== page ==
U of M lion researcher turns to 'crowdfunding'

Lion researcher
The University of Minnesota's Craig Packer has spent many years studying the lions of Africa. He is shown in a file photo from June 2009 at his research station in Tanzania, holding the jawbone of a lion.
MPR Photo/Kerri Miller

A University of Minnesota ecology professor and expert in lion behavior has turned to "crowdfunding" to raise enough money to transmit thousands of images over the Internet of lions from the Serengeti National Park in Tanzania.

The Minnesota Daily reports that professor Craig Packer and his crew of staff and students have placed more than 200 heat- and motion-activated cameras in the park.

The cameras "capture an incredible amount of pictures and we are now in position to share them with the public, but this where our project has stalled and we could use the public's help," Packer said.

The cameras produce more than a million images a year, but bringing those images back to the university has been difficult due to lack of Internet access at the research station.

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So the team is trying to raise $14,000 to put their station online so they can transmit the images back to Minnesota and make them publicly available on the Internet.

Packer said his research gets most of its funding through the National Science Foundation, but budget cuts there have prompted him to turn to the public.

Male lion
A male lion reclines on a rock near Lion House, Craig Packer's research station in Serengeti National Park in Tanzania, in a file phjoto from June 2009.
MPR Photo/Kerri Miller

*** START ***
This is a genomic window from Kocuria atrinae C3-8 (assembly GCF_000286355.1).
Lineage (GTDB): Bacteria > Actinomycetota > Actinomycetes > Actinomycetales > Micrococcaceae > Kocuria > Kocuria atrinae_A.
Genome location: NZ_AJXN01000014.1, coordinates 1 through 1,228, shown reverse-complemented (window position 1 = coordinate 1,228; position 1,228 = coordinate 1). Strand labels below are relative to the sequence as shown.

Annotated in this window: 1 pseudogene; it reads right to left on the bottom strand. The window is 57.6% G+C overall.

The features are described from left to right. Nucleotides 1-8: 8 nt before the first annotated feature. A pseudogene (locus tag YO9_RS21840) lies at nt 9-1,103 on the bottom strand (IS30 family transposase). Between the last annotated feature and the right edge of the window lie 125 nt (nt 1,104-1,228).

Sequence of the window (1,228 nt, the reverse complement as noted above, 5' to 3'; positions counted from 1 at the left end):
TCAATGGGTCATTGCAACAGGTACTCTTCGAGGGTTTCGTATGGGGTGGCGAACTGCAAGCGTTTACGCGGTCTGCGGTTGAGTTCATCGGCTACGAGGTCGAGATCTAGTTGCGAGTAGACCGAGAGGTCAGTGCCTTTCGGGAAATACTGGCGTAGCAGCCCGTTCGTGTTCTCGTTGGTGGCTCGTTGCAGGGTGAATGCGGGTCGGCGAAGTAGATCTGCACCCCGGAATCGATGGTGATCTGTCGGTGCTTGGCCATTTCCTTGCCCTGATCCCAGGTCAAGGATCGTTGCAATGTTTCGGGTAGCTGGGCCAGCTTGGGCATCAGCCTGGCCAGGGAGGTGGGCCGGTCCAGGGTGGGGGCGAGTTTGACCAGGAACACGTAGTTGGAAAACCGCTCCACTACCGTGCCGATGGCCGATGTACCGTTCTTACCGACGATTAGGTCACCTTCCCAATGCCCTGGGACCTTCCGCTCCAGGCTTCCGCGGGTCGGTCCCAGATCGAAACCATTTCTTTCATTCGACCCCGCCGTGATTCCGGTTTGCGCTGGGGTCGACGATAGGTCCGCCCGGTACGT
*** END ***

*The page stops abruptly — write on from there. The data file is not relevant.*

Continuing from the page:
The group has turned to the SciFund Challenge online, which lets people make small donations to scientific projects. The challenge began Nov. 1 and ends Dec. 15.

"People who are interested in this type of work can actually donate and do their part in helping us complete this project," Packer said.

Packer said they also want to encourage the idea of crowdfunding for scientific research in general.

"We really do want to engage a large number of people to become citizen scientists and share that sense of excitement we feel when we're conducting our research," he said.

Patrick Dousa, a graduate student at the Humphrey School and a research assistant for the ecology department, has gotten up close with the lions and assisted in the setup of the cameras.

He's also excited about increasing the public's involvement in the work. "I'm really interested in the idea of citizen scientists and having people see these images and know the differences between the lions," Dousa said.


Information from: The Minnesota Daily

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